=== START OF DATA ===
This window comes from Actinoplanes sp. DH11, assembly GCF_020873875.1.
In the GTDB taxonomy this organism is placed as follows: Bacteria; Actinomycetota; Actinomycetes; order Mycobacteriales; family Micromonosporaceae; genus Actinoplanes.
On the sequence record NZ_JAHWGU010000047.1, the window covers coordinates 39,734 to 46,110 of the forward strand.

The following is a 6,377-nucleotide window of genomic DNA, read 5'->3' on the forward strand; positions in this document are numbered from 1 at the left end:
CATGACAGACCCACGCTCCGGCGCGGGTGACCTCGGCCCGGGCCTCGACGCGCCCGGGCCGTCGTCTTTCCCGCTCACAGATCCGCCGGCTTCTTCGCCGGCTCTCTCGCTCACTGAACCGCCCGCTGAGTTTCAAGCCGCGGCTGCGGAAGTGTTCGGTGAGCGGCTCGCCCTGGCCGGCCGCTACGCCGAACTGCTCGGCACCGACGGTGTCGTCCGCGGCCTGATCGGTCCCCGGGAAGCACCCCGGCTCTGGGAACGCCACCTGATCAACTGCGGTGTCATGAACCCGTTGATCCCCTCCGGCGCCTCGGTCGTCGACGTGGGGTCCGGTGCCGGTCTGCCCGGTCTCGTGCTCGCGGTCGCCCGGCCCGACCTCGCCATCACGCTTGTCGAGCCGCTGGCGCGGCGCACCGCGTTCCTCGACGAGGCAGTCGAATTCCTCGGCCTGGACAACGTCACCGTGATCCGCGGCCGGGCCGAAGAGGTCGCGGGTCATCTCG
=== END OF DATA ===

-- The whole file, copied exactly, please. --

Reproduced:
This window comes from Actinoplanes sp. DH11, assembly GCF_020873875.1.
In the GTDB taxonomy this organism is placed as follows: Bacteria; Actinomycetota; Actinomycetes; order Mycobacteriales; family Micromonosporaceae; genus Actinoplanes.
On the sequence record NZ_JAHWGU010000047.1, the window covers coordinates 39,734 to 46,110 of the forward strand.

The following is a 6,377-nucleotide window of genomic DNA, read 5'->3' on the forward strand; positions in this document are numbered from 1 at the left end:
CATGACAGACCCACGCTCCGGCGCGGGTGACCTCGGCCCGGGCCTCGACGCGCCCGGGCCGTCGTCTTTCCCGCTCACAGATCCGCCGGCTTCTTCGCCGGCTCTCTCGCTCACTGAACCGCCCGCTGAGTTTCAAGCCGCGGCTGCGGAAGTGTTCGGTGAGCGGCTCGCCCTGGCCGGCCGCTACGCCGAACTGCTCGGCACCGACGGTGTCGTCCGCGGCCTGATCGGTCCCCGGGAAGCACCCCGGCTCTGGGAACGCCACCTGATCAACTGCGGTGTCATGAACCCGTTGATCCCCTCCGGCGCCTCGGTCGTCGACGTGGGGTCCGGTGCCGGTCTGCCCGGTCTCGTGCTCGCGGTCGCCCGGCCCGACCTCGCCATCACGCTTGTCGAGCCGCTGGCGCGGCGCACCGCGTTCCTCGACGAGGCAGTCGAATTCCTCGGCCTGGACAACGTCACCGTGATCCGCGGCCGGGCCGAAGAGGTCGCGGGTCATCTCG